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Technical Paper

Exhaust Backpressure Estimation for an Internal Combustion Engine with a Variable Geometry Turbo Charger

Exhaust gas recirculation (EGR) is one of the key approaches applied to reduce emissions for an internal combustion engine. Recirculating a desired amount of EGR requires accurately estimating EGR mass flow. This can be calculated either from the gas flow equation of an orifice, or from the difference between charge air mass flow and fresh air mass flow. Both calculations need engine exhaust pressure as an input variable. This paper presents a method to estimate exhaust pressure for a variable geometry turbo charged diesel engine. The method is accurate and simple to fit production ECU application, therefore, saves cost of using a physical sensor.
Journal Article

Evaluation of Cu-Based SCR/DPF Technology for Diesel Exhaust Emission Control

Recently, a new technology, termed 2-way SCR/DPF by the authors, has been developed by several catalyst suppliers for diesel exhaust emission control. Unlike a conventional emission control system consisting of an SCR catalyst followed by a catalyzed DPF, a wall-flow filter is coated with SCR catalysts for controlling both NOx and PM emissions in a single catalytic converter, thus reducing the overall system volume and cost. In this work, the potential and limitations of the Cu/Zeolite-based SCR/DPF technology for meeting future emission standards were evaluated on a pick-up truck equipped with a prototype light-duty diesel engine.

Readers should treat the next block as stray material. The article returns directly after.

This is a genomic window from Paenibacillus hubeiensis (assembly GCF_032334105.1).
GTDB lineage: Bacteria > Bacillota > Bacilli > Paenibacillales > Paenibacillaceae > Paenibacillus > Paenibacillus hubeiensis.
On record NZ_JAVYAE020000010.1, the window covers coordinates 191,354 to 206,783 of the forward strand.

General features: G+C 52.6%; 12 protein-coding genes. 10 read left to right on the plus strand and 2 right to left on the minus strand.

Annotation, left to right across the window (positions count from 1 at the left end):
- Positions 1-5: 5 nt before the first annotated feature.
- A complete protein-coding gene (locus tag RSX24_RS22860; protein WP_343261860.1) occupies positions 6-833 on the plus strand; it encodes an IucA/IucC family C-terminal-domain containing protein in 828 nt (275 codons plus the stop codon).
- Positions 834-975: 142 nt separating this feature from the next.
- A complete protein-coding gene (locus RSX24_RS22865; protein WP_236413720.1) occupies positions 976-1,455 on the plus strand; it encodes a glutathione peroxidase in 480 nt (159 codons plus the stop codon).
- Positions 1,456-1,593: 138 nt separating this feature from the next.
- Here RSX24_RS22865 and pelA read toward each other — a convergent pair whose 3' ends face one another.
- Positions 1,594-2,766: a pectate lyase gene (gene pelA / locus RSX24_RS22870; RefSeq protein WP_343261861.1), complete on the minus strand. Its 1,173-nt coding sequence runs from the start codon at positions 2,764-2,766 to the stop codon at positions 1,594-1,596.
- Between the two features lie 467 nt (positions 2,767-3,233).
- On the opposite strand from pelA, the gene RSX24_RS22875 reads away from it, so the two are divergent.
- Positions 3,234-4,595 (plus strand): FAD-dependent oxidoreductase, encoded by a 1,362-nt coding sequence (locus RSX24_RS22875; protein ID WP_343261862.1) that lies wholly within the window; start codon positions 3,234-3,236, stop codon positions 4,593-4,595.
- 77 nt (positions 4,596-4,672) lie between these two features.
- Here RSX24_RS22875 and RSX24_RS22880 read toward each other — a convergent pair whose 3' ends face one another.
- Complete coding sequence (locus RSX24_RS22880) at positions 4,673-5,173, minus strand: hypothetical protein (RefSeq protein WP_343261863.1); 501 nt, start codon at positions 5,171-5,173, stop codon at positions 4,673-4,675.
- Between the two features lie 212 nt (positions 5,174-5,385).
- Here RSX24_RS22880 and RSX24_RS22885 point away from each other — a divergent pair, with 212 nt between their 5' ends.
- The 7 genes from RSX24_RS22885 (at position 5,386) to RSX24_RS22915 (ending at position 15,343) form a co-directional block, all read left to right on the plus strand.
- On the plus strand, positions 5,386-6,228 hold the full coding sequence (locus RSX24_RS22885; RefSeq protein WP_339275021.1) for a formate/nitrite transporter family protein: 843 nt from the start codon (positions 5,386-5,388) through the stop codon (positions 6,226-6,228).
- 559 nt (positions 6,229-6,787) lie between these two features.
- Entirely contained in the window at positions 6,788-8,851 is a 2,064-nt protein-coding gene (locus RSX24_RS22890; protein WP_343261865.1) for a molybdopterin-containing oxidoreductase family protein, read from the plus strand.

Journal Article

Late Intake Valve Closing as an Emissions Control Strategy at Tier 2 Bin 5 Engine-Out NOx Level

A fully flexible valve actuation (FFVA) system was developed for a single cylinder research engine to investigate high efficiency clean combustion (HECC) in a diesel engine. The main objectives of the study were to examine the emissions, performance, and combustion characteristics of the engine using late intake valve closing (LIVC) to determine the benefits and limitations of this strategy to meet Tier 2 Bin 5 NOx requirements without after-treatment. The most significant benefit of LIVC is a reduction in particulates due to the longer ignition delay time and a subsequent reduction in local fuel rich combustion zones. More than a 95% reduction in particulates was observed at some operating conditions. Combustion noise was also reduced at low and medium loads due to slower heat release. Although it is difficult to assess the fuel economy benefits of LIVC using a single cylinder engine, LIVC shows the potential to improve the fuel economy through several approaches.
Technical Paper

Modeling Approaches for Premixed Charge Compression Ignition Combustion

The Representative Interactive Flamelet (RIF) - model has established itself as a model well suited for capturing conventional non-premixed combustion in diesel engines. There are concerns about applying the concept to model combustion modes characterized by high degrees of premixing, since it is argued that the fast-chemistry assumption, on which the model is based, breaks down. However, the level of premixing at which this occurs is still not well established. In this paper the model is successfully applied to the so-called Premixed Charge Compression Ignition (PCCI) mode of combustion, characterized by relatively early injection timings, high EGR, and cooled intake air. For very advanced injection timings, an alternative modeling approach is developed.